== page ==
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Category Archives: communication
Here is an excellent article on the advantages of MURS radios for people who do not want to obtain a license for ham radios. It was sent to me by a friend from RACES. MURS stands for Multi-Use Radio Service. After reading this post if you still have questions, send them in and we will see if we can answer them with the help of some friends.
Getting the Most from Your Personal Radio
©1998-2015 Arlington County Virginia RACES, Inc.…Read More...
Here is a problem with the new smart phones. It seems like everyone I know who has one is always busy downloading new cell phone apps. Most never read the terms of service (some of which are as long as 25 pages) or they would never let these applications on their phones.
Something as simple as a flashlight application brings with it spyware. Take a look at the following interview with Gary Miliefsky the CEO of Snoopwall. He has researched the top 10 flashlight applications currently being downloaded in this country. …Read More...
First I would like to apologise for the blog being down for most of yesterday. Unfortunately a tree fell across a power line and took out the power to the company that hosts my server. Anyway here is Part 2 of the information from Fairfax County, Virginia RACES, which is near Washington D.C. They seem to have a fairly well developed emergency response system in that area.
They also have slide presentations available on more advanced radio communications and other areas of preparedness. If you the readers are interested, I will publish other slide shows in the future. You can either let me know in the comments or through e-mail at PreparednessAdvice@gmail.com. …Read More...
The Radio Amateur Civil Emergency Service (RACES) is a standby radio service provided for by the Federal Communications Commission (FCC) rules and regulations governing amateur radio in the United States.
The concept of a standby “Radio Amateur Civil Emergency Service” (RACES) is to replace the conventional “Amateur Radio Service” during wartime. This was developed in 1952 as result of input from the American Radio Relay League and the Department of the Army’s Office of Civil Defense..
The resulting standby RACES service was designed to provide a quick and smoother transition in the event the President ever needed to silence the regular Amateur Radio Service again when invoking the War Powers Act.…Read More...
Imagine you are at your homestead or bugout location after TEOTWAWKI and have an emergency at the house. Your husband is out in the field or over at a neighbor’s home, how do you alert him and call for help. You can fire off a shot or two, but this can be a waste of ammunition. A better solution might be the use of farm bells, in the past this was pretty common.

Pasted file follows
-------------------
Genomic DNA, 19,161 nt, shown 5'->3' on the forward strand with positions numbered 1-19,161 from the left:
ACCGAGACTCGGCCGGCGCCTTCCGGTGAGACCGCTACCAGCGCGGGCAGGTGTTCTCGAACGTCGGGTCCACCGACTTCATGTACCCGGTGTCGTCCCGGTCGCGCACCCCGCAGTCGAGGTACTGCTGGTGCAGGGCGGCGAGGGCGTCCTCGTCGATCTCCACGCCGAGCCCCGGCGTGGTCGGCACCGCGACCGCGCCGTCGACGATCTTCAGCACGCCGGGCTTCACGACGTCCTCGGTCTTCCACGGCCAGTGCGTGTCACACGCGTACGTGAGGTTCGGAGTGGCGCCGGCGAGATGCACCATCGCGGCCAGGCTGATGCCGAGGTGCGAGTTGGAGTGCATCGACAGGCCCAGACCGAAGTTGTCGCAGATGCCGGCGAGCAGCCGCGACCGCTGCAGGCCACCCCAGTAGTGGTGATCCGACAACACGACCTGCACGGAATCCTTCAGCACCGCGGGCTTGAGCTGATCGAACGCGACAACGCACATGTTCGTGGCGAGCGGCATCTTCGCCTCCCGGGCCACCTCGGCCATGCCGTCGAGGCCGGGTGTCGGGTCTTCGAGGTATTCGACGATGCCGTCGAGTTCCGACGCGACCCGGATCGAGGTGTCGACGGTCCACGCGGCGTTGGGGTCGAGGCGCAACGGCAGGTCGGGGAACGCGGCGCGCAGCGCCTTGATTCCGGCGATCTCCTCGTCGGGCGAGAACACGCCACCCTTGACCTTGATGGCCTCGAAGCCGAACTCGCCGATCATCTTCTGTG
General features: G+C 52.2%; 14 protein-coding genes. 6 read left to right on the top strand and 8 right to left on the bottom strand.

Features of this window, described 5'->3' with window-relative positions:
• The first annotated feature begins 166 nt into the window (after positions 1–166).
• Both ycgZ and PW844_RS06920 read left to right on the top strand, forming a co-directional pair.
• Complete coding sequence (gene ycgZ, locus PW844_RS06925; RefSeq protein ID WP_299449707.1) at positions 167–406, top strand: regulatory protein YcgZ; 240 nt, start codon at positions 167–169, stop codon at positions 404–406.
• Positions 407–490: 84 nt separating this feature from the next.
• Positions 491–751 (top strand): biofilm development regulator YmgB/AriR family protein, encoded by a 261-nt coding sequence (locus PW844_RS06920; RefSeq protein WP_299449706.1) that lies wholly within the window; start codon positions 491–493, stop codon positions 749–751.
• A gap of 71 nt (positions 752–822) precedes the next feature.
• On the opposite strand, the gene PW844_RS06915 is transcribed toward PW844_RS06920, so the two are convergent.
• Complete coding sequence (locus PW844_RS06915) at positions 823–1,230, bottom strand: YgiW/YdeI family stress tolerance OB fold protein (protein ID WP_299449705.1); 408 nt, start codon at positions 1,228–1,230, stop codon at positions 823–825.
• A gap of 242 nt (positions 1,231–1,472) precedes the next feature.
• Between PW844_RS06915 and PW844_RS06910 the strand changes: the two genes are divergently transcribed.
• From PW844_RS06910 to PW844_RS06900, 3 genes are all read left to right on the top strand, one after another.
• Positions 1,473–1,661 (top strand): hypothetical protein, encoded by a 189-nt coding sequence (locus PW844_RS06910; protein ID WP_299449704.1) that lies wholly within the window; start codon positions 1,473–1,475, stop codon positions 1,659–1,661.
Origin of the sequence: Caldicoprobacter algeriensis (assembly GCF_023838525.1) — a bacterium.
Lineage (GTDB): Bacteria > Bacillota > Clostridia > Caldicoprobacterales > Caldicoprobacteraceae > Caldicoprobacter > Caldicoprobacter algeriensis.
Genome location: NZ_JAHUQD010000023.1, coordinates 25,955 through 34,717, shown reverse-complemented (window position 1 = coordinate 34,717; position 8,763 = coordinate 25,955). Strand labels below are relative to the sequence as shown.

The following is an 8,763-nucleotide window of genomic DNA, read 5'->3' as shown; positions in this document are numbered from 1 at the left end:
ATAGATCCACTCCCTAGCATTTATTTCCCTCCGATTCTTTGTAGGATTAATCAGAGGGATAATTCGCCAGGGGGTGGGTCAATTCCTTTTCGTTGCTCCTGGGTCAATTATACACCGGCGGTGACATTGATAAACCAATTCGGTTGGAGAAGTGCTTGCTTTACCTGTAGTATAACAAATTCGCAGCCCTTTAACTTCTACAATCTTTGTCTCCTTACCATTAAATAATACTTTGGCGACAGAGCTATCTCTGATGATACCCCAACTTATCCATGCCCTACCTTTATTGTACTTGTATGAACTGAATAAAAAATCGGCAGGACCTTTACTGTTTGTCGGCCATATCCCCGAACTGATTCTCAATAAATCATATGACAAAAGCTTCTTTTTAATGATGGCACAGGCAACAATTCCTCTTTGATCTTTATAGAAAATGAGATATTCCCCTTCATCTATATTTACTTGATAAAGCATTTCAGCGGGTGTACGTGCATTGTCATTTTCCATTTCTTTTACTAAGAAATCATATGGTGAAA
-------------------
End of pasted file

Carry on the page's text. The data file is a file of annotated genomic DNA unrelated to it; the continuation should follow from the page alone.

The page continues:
They continue to be an important means of communication in rural areas into the beginnings of the twentieth century. A sturdy metal farm bell was often mounted on a post, just outside of the kitchen door. …Read More...
The other day I needed some reliable communication at an event I was helping with. I decided to use some MURS radios that I had in my storage. We took four of them and they worked very well. I had them stored away and had kind of forgot how useful they were.
MURS stands for Multi User Radio Service. The FCC formally defines MURS as “a private, two-way, short distance voice or data communications service for personal or business activities of the general public”. MURS radios do not require a license to operate.
No MURS radio unit, may exceed 2 Watts transmitter power output. …Read More...
I am old enough to have lived before cell phones. When I was child we lived in a home with a wall-mounted phone with a hand crank and a party line. Now I am sure very few of you even know what a party line was. It was where several families shared a phone line. The phone would give a distinctive ring for each family and you would answer your phone. The problem was that anyone else on the party line could pick up and listen in. Kind of like now, except it is the government listening in.
Today we are in a different world and it is changing fast and I am not entirely sure it is for the better. …Read More...
Every year in the mountains near me, they have local power outages. These can occur at anytime of the year, but are more common in the winter. Cell phones aren’t reliable in many areas, due to the terrain. It seems like every year I encounter someone who has had their landline phones fail during a power outage. Every time I encounter this, I check to see why the power outage caused phone failure.
Ninety-five percent of the time, it is the type of phone that the person owns. The other 5 percent is downed phone lines.…Read More...